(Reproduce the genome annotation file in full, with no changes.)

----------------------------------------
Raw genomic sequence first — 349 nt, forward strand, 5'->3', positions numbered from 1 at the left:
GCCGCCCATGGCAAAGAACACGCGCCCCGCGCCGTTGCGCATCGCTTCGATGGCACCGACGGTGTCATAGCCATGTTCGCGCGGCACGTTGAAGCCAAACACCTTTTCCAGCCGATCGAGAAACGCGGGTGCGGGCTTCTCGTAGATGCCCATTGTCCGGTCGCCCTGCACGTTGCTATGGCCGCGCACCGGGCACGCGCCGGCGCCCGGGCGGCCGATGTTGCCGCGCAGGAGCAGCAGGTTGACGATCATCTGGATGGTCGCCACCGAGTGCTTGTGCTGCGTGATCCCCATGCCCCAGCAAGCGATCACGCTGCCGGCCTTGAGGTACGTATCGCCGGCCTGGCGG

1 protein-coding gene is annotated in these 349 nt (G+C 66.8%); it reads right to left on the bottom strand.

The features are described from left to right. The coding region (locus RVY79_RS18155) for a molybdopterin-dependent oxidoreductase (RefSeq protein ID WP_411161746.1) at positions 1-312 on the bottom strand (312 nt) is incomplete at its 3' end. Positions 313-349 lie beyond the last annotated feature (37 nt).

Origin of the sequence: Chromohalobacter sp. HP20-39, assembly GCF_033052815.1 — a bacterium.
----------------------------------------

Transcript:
Raw genomic sequence first — 349 nt, forward strand, 5'->3', positions numbered from 1 at the left:
GCCGCCCATGGCAAAGAACACGCGCCCCGCGCCGTTGCGCATCGCTTCGATGGCACCGACGGTGTCATAGCCATGTTCGCGCGGCACGTTGAAGCCAAACACCTTTTCCAGCCGATCGAGAAACGCGGGTGCGGGCTTCTCGTAGATGCCCATTGTCCGGTCGCCCTGCACGTTGCTATGGCCGCGCACCGGGCACGCGCCGGCGCCCGGGCGGCCGATGTTGCCGCGCAGGAGCAGCAGGTTGACGATCATCTGGATGGTCGCCACCGAGTGCTTGTGCTGCGTGATCCCCATGCCCCAGCAAGCGATCACGCTGCCGGCCTTGAGGTACGTATCGCCGGCCTGGCGG

1 protein-coding gene is annotated in these 349 nt (G+C 66.8%); it reads right to left on the bottom strand.

The features are described from left to right. The coding region (locus RVY79_RS18155) for a molybdopterin-dependent oxidoreductase (RefSeq protein ID WP_411161746.1) at positions 1-312 on the bottom strand (312 nt) is incomplete at its 3' end. Positions 313-349 lie beyond the last annotated feature (37 nt).

Origin of the sequence: Chromohalobacter sp. HP20-39, assembly GCF_033052815.1 — a bacterium.